VK: We have 60 support groups throughout the country, with 30 more internationally. We coordinate them and assist support group leaders. We also have information packets; newsletters; e-newsletters; a patient conference that attracts about 1,000 people; including 350 kids; and much more. One of our services is our marketplace, where we sell items that help people with alopecia areata make it through the day -- things such as temporary eyebrow tattoos and wig stands for traveling. We don't make a profit on these; we just link to them because there is a real need for specialized products for our people. We also offer our Ascot Fund, which helps people get hairpieces who otherwise would not be able to afford them. This can have a huge impact. For example, we had a 14-year-old girl who recently got a wig through the program, and the change in her body language was unbelievable. She was so happy to have a wig and told me she used to have one, but when she was 9, some kids took it from her and burned it. And we had another family in which the husband, who had always been the breadwinner, was suddenly disabled, and his wife, who has alopecia areata, had to get a job. Her entire outlook changed when she got the wig, which gave her more confidence and helped her get the job that her family needed. Her whole life changed.

HLDC: What do you think people with alopecia areata are looking for when they establish contact with NAAF?

VK: The first thing is "How do I deal with this?" They are usually so happy just to know that they are not alone. Most people don't know there are others with alopecia areata, but they learn that there's a huge universe they never knew about.

HLDC: What are some of NAAF's future (short- or long-term) goals?

VK: We are very focused on our seven-year strategic plan, which is designed to help move forward the Treatment Development Program. This is a major, $6 million plan that's so important because we need an effective treatment program for people with alopecia areata. It is very carefully planned, and yet has plenty of room for change, so that if, say, an unexpected development takes place in year two, we can accommodate it in year three.

Society and alopecia areata

HLDC: Although men with traditional male pattern baldness still often experience a feeling of some stigma associated with hair loss, it does seem that society as a whole has grown more accepting of traditional baldness (for example, more bald movie stars as leading men, a "coolness" attached to a shaved-head look, and so forth) Do you feel that this greater acceptance extends to individuals with forms of alopecia areata as well?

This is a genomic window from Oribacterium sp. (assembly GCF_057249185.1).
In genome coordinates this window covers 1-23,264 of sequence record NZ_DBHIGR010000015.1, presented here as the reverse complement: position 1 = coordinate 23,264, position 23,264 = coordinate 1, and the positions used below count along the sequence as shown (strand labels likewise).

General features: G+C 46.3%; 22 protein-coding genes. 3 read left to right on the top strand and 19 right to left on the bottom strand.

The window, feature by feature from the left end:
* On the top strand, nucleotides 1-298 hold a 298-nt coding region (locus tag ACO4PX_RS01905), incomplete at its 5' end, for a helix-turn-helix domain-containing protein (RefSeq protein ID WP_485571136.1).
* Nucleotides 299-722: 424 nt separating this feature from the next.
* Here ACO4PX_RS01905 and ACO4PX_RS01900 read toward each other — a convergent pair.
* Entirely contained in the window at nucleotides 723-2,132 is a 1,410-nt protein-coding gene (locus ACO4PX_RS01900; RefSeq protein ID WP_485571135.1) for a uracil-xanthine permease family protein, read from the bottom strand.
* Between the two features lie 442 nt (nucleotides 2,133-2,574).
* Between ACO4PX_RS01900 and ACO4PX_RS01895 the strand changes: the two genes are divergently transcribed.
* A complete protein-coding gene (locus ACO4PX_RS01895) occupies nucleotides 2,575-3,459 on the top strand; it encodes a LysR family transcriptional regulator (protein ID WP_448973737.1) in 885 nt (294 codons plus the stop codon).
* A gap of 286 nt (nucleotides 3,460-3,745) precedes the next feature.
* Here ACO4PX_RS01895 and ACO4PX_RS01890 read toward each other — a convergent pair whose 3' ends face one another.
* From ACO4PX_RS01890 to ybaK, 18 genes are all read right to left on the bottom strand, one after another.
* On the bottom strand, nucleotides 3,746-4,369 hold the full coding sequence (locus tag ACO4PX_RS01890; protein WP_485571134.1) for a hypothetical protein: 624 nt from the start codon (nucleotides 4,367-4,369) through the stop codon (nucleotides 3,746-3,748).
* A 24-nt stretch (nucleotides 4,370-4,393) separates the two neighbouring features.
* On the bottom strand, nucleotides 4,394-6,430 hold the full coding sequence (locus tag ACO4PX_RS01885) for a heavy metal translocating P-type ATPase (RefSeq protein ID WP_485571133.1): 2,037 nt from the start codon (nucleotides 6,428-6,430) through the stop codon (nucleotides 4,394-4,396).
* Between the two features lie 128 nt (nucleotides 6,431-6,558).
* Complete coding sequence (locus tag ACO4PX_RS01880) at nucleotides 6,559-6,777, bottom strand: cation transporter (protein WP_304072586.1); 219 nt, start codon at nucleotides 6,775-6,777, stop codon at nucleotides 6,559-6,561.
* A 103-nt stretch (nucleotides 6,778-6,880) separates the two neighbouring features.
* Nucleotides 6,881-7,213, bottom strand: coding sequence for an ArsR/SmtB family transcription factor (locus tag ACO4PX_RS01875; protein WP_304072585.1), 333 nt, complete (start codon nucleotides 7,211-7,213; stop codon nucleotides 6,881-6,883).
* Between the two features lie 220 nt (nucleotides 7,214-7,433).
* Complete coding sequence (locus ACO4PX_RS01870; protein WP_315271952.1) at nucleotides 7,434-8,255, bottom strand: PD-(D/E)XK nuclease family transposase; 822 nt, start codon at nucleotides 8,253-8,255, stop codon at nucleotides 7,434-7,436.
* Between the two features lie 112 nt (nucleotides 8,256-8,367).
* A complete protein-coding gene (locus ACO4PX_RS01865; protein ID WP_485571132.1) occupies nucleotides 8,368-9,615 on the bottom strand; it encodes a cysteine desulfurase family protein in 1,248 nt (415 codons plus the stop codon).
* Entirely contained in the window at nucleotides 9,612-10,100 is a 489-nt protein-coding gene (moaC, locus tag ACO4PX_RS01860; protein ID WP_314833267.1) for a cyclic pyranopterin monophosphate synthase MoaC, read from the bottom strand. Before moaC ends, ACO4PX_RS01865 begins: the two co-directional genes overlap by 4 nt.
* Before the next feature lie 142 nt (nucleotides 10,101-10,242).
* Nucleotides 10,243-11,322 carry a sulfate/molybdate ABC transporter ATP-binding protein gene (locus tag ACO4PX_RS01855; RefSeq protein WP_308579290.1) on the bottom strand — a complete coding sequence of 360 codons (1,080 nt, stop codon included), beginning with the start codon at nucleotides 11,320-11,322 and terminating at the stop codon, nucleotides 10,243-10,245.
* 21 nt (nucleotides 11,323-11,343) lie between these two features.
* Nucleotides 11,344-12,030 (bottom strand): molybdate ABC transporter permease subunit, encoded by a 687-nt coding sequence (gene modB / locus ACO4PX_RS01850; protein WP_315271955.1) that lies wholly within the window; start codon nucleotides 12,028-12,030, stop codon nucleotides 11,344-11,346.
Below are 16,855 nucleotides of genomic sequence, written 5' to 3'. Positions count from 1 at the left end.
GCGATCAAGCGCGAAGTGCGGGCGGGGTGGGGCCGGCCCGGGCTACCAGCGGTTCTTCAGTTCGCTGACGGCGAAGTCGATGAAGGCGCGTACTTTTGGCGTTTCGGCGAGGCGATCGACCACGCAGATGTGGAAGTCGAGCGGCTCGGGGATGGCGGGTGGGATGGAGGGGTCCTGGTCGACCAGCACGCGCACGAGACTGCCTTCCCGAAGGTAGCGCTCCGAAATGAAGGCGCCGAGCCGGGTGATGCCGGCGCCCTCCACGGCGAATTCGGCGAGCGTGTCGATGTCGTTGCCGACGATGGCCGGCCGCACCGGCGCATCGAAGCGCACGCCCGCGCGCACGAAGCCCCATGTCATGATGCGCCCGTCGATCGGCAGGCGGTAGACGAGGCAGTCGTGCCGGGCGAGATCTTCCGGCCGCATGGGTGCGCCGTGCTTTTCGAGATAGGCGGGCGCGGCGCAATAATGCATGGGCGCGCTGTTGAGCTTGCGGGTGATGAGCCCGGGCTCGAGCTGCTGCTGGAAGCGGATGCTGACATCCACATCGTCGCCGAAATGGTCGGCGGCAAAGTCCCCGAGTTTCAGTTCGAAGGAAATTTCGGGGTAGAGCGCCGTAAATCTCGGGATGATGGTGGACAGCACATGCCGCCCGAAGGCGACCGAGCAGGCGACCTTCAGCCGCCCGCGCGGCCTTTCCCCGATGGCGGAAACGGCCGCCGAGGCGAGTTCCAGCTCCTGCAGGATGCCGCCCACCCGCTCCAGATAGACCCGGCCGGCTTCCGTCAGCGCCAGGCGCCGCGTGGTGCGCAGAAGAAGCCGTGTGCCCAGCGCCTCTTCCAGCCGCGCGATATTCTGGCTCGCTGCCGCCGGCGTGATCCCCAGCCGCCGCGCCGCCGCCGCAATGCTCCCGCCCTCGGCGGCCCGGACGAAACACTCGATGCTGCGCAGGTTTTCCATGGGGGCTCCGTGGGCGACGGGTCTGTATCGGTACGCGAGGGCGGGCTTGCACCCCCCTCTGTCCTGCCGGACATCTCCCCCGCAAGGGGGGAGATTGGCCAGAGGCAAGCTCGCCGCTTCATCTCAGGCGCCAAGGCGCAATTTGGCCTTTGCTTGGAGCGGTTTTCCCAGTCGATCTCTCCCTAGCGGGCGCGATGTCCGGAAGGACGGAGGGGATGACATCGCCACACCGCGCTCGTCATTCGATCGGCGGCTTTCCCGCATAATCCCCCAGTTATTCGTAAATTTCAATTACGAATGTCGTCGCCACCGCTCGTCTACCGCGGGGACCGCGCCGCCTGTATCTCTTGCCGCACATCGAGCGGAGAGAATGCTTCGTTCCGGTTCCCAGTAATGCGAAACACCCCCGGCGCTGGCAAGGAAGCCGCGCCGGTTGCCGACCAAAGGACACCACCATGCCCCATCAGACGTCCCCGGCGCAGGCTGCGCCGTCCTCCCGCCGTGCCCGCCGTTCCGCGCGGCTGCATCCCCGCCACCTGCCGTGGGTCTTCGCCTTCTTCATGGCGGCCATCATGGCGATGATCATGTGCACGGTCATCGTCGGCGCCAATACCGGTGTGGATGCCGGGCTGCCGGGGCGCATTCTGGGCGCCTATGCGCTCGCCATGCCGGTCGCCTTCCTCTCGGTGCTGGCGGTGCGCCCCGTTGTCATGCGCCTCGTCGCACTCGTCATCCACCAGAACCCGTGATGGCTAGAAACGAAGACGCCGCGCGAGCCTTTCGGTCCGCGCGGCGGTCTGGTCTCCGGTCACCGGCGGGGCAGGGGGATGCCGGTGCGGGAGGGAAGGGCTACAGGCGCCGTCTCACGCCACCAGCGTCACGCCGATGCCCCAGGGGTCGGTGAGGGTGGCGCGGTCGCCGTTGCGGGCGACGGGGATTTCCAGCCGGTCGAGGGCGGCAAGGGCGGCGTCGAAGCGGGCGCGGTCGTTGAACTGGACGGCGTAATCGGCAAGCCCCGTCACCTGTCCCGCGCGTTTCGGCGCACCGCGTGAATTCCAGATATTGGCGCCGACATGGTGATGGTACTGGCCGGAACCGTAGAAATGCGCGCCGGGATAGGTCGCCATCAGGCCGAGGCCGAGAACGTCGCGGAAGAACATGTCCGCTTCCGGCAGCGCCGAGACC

VK: Yes, definitely there has been some change. I think, however, that there's been less change among the kids. They still get teased or bullied for having no hair. That's something that we work on tremendously. Our school information packets are so important; they help teach about the disease and educate, which hopefully cuts down on the teasing. Also, we did a survey of kids with alopecia areata and asked them how others perceive them -- something like 80 percent of the kids answered that people, especially adults, stare at them.

In the adult population, I think the loss of hair on the scalp is accepted more, but I believe that men with alopecia universalis still have a really difficult time. It's kind of considered OK for them to lose scalp hair but not OK to lose eyebrows and eyelashes. It's difficult for women, too, but women at least have more experience with eye makeup. And for everyone with alopecia universalis, losing so much facial definition is hard.

HLDC: I know this may be a difficult question to answer, as it requires a generalization, but for those with alopecia areata, what do you think is a bigger obstacle -- how they feel about having alopecia areata or how they believe other people will feel about alopecia areata?

VK: They go through the five stages of grieving, so it really depends on the stage they're in. But the more they come to accept it, the more others do, too. Others respond to how you are responding to yourself. Feeling self-confident is crucial.

HLDC: What would you say are the major emotional or psychological issues that arise for those with alopecia areata? Are they different from the ones that arise for children with alopecia areata?

VK: Kids have a different sense of self; before age 6, they're not as cognizant of themselves. In adolescence, it can be a real issue. But it can actually be more traumatic for those who first get it as adults; they're not ready for it and have to work harder to develop their coping skills.

HLDC: What else would you like to tell us?

VK: We hope more people find us and that more people understand what alopecia areata is and become more accepting of people with it.

For additional information, go to www.naaf.org.